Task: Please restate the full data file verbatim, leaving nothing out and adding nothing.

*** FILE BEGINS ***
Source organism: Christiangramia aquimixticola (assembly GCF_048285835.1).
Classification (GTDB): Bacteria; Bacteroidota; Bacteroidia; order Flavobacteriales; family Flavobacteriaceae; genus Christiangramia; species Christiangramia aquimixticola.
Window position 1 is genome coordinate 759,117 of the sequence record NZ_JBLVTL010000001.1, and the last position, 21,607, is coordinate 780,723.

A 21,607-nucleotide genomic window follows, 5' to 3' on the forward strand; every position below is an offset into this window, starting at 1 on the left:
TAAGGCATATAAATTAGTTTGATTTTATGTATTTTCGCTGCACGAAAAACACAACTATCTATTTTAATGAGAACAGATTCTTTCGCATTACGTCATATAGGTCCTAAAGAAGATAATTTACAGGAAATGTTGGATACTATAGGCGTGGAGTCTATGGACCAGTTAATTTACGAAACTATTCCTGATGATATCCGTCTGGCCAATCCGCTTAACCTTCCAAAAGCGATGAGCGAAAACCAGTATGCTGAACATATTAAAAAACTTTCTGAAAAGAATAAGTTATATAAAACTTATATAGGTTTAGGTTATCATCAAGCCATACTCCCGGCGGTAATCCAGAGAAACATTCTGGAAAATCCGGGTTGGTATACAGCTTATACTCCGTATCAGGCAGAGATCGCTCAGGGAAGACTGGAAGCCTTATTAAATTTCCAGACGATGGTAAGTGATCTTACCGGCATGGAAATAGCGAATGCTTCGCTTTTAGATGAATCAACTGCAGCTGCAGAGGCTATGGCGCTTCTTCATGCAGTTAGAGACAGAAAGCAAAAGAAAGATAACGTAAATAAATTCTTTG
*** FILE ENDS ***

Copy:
Source organism: Christiangramia aquimixticola (assembly GCF_048285835.1).
Classification (GTDB): Bacteria; Bacteroidota; Bacteroidia; order Flavobacteriales; family Flavobacteriaceae; genus Christiangramia; species Christiangramia aquimixticola.
Window position 1 is genome coordinate 759,117 of the sequence record NZ_JBLVTL010000001.1, and the last position, 21,607, is coordinate 780,723.

A 21,607-nucleotide genomic window follows, 5' to 3' on the forward strand; every position below is an offset into this window, starting at 1 on the left:
TAAGGCATATAAATTAGTTTGATTTTATGTATTTTCGCTGCACGAAAAACACAACTATCTATTTTAATGAGAACAGATTCTTTCGCATTACGTCATATAGGTCCTAAAGAAGATAATTTACAGGAAATGTTGGATACTATAGGCGTGGAGTCTATGGACCAGTTAATTTACGAAACTATTCCTGATGATATCCGTCTGGCCAATCCGCTTAACCTTCCAAAAGCGATGAGCGAAAACCAGTATGCTGAACATATTAAAAAACTTTCTGAAAAGAATAAGTTATATAAAACTTATATAGGTTTAGGTTATCATCAAGCCATACTCCCGGCGGTAATCCAGAGAAACATTCTGGAAAATCCGGGTTGGTATACAGCTTATACTCCGTATCAGGCAGAGATCGCTCAGGGAAGACTGGAAGCCTTATTAAATTTCCAGACGATGGTAAGTGATCTTACCGGCATGGAAATAGCGAATGCTTCGCTTTTAGATGAATCAACTGCAGCTGCAGAGGCTATGGCGCTTCTTCATGCAGTTAGAGACAGAAAGCAAAAGAAAGATAACGTAAATAAATTCTTTG